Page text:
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Taking Your EV On A Road Trip

In 2023, one in four new cars were battery-electric or plug-in hybrids, so this summer holiday thousands of Kiwis will be making their first electric road trip. Here are our top tips for travelling long distances in an EV.


Plan your trip

If you need to charge along the way, decide where you want to stop and consider a couple of options to keep things flexible.

A fast charge can take up to 30 minutes, so plan your charging stops to coincide with lunch, coffee, or a toilet break.

You can use a trip planning app like Power Trip to work out where to stop and how much to top up. Waka Kotahi NZTA has a handy map of EV chargers nationwide to plan your journey. 

What it costs to power your car for 100km*

  • EV charging at home $3

  • EV charged by a public fast charger $16

  • Gas-guzzling petrol car $30

* these prices assume a typical electric vehicle uses 20kWh to travel 100km for $0.80/kWh and that it takes an average of 10 litres of petrol to drive 100km.

Octopus Energy Add-To-Bill service manages all your energy and fuel charges on the same bill and allows you to access ChargeNet and Openloop charging stations.

Start fully charged, then top up to 80% max

Start your road trip with 100% charge. It’s cheapest and most convenient to charge at home, getting you the best bang for your buck.

If you have to top up on your journey, it’s completely fine to add as much as you need to get to your next charging destination to minimise the time to stop and charge along the way. ‘Snack charging’ won’t harm your battery health, and it’s polite to let the next person in line use the charger. 

As a rule, the most you should top up on a public fast charger is 80%. This is because the last 20% of the battery takes much longer — as long to charge as the previous 70% — this slowdown is due to the battery’s thermal management system kicking in to counteract the heat created by fast charging.

Summer road trip charging at the beach

Enjoy the drive

Driving to enjoy the view will reduce your total travel time by conserving your battery and getting you further from a single charge.

Electric vehicles are designed to be efficient, and most newer models have enough range to not need charging for a long journey, somewhere between 300 and 700 kilometres. 

The measurement “kilometres per kilowatt-hour” tells you how many total kilometres you can go for each kilowatt-hour you have remaining in your battery. Understanding how your driving style affects this can give you a better sense of your range.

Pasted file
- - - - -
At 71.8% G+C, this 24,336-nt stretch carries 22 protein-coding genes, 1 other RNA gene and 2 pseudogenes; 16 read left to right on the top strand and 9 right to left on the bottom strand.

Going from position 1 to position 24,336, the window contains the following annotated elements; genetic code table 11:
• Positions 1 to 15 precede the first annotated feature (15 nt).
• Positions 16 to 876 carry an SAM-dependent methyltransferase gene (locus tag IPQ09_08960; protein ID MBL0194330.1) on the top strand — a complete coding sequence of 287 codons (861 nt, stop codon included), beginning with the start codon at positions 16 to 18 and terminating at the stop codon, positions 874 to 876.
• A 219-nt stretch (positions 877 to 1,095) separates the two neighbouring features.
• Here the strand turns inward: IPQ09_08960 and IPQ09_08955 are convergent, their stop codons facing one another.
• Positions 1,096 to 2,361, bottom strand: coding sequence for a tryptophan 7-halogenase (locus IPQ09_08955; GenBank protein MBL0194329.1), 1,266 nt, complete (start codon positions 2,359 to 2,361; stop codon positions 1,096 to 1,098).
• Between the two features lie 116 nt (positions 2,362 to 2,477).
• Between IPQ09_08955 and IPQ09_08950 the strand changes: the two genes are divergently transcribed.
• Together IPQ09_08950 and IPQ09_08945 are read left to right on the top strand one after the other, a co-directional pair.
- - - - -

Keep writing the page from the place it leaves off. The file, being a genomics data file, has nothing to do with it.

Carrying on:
If you're driving on the open road, you might see that number drop as you accelerate up the motorway on-ramp or when you put your foot down to overtake. Acceleration happens at higher speeds and higher rpm, where electric motors are less efficient. When you accelerate at motorway speeds, you’ll get fewer kilometres per kilowatt. 

Range will extend when you’re pootling around town or riding the brakes coasting down hill. Regenerative systems built into EVs generate electricity and charge your battery as you slow down. EV drivers learn to speed up gradually and gently to get to the same destination in about the same time.

Wind resistance sucks battery power too. Resistance increases exponentially, so you’ll get more range driving at 80kph compared to 100kph. 

If you include charging time en-route, the overall journey time will be lower if driving slower - and at least within the speed limits! Of course safer as well. Take it easy, make more stops, and have a look around along the way. 

Avoid the holiday rush

No one likes being stuck in traffic, but if you do find yourself in a holiday traffic jam, the good news is that your EV won’t have a problem. EVs use very little power when not moving or moving slowly, so sitting in traffic won’t drain your battery. Your aircon and stereo will slowly use power, so if you are stuck in traffic and concerned about your range, it may pay to turn off the aircon and open your windows. And, you won’t have to turn the music up to drown out the sound of an idling petrol engine. 

We’d advise avoiding traffic if you can — public chargers will be busier if more cars are out on the roads than usual.

To see in advance what chargers are in use so you can divert to one that isn’t, Waka Kotahi’s charger map tracks whether a charger is out of action due to faults or required servicing.

Charge overnight where possible

Whether you’re at home or on holiday, charging overnight is the cheapest and (usually) most convenient option. If you’re staying at a hotel, motel, bed and break, powered camp site, or with family, you may be able to plug in at your accommodation. 

To charge overnight for 8 hours on a standard 3 pin socket will add about 80km to your range and cost the bill payer about $4. We suggest you be a good EV ambassador and offer to cover this cost. Just don’t forget to bring your charging cable and make sure you plug in safely!

Safely charging your electric vehicle at home | Worksafe

If overnight charging isn’t an option, look for opportunities to top up on public chargers while out and about at cafes, malls, supermarkets etc. Note that there are various types of public chargers around – DC chargers are faster and cables are provided, and AC chargers are slower and cheaper (sometimes free) but you may need to provide your own cable – and this cable may differ from the one you’d use to charge at home.

Charging away from home

The joy of the open road can be even more thrilling when you’re travelling on the solar, water, geothermal, and wind power that generate as much as 90% of Aotearoa's electricity. Enjoy the ride and the impact you’re having by not being reliant on fossil fuels. 

Happy and safe travels from the team at Octopus Energy.

Published on 26th October 2023
Simon Coley
Simon ColeyDesigner

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